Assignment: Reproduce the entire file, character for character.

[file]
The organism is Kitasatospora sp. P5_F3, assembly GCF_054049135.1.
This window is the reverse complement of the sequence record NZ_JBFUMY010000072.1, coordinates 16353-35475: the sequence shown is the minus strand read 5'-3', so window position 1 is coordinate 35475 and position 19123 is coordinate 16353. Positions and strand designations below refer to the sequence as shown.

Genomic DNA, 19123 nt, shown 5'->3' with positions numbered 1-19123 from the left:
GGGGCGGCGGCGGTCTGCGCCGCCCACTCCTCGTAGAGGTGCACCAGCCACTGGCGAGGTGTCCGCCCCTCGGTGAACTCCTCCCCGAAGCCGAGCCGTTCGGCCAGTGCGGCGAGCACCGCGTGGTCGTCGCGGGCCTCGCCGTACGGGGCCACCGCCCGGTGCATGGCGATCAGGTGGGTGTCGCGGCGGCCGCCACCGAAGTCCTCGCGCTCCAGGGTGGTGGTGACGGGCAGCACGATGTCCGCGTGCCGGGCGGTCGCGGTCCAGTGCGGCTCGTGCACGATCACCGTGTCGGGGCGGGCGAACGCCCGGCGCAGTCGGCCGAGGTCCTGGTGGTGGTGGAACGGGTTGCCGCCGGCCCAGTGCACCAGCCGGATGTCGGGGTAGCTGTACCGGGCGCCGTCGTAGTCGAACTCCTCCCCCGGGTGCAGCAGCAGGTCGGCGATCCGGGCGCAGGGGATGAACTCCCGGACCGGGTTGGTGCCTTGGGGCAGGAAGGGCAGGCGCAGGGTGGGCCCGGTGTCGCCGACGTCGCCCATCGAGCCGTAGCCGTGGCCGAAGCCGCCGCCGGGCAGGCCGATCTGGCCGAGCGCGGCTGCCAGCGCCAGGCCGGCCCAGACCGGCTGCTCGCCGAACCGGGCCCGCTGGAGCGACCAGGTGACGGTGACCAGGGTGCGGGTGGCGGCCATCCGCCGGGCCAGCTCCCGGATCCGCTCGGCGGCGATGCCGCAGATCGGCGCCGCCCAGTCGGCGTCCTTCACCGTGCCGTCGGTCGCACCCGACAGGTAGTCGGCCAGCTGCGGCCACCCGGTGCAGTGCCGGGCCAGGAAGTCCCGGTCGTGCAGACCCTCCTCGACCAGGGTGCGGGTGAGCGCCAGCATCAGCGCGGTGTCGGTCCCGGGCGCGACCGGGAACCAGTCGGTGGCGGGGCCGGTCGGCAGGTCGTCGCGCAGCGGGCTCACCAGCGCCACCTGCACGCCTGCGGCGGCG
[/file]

The organism is Kitasatospora sp. P5_F3, assembly GCF_054049135.1.
This window is the reverse complement of the sequence record NZ_JBFUMY010000072.1, coordinates 16353-35475: the sequence shown is the minus strand read 5'-3', so window position 1 is coordinate 35475 and position 19123 is coordinate 16353. Positions and strand designations below refer to the sequence as shown.

Genomic DNA, 19123 nt, shown 5'->3' with positions numbered 1-19123 from the left:
GGGGCGGCGGCGGTCTGCGCCGCCCACTCCTCGTAGAGGTGCACCAGCCACTGGCGAGGTGTCCGCCCCTCGGTGAACTCCTCCCCGAAGCCGAGCCGTTCGGCCAGTGCGGCGAGCACCGCGTGGTCGTCGCGGGCCTCGCCGTACGGGGCCACCGCCCGGTGCATGGCGATCAGGTGGGTGTCGCGGCGGCCGCCACCGAAGTCCTCGCGCTCCAGGGTGGTGGTGACGGGCAGCACGATGTCCGCGTGCCGGGCGGTCGCGGTCCAGTGCGGCTCGTGCACGATCACCGTGTCGGGGCGGGCGAACGCCCGGCGCAGTCGGCCGAGGTCCTGGTGGTGGTGGAACGGGTTGCCGCCGGCCCAGTGCACCAGCCGGATGTCGGGGTAGCTGTACCGGGCGCCGTCGTAGTCGAACTCCTCCCCCGGGTGCAGCAGCAGGTCGGCGATCCGGGCGCAGGGGATGAACTCCCGGACCGGGTTGGTGCCTTGGGGCAGGAAGGGCAGGCGCAGGGTGGGCCCGGTGTCGCCGACGTCGCCCATCGAGCCGTAGCCGTGGCCGAAGCCGCCGCCGGGCAGGCCGATCTGGCCGAGCGCGGCTGCCAGCGCCAGGCCGGCCCAGACCGGCTGCTCGCCGAACCGGGCCCGCTGGAGCGACCAGGTGACGGTGACCAGGGTGCGGGTGGCGGCCATCCGCCGGGCCAGCTCCCGGATCCGCTCGGCGGCGATGCCGCAGATCGGCGCCGCCCAGTCGGCGTCCTTCACCGTGCCGTCGGTCGCACCCGACAGGTAGTCGGCCAGCTGCGGCCACCCGGTGCAGTGCCGGGCCAGGAAGTCCCGGTCGTGCAGACCCTCCTCGACCAGGGTGCGGGTGAGCGCCAGCATCAGCGCGGTGTCGGTCCCGGGCGCGACCGGGAACCAGTCGGTGGCGGGGCCGGTCGGCAGGTCGTCGCGCAGCGGGCTCACCAGCGCCACCTGCACGCCTGCGGCGGCG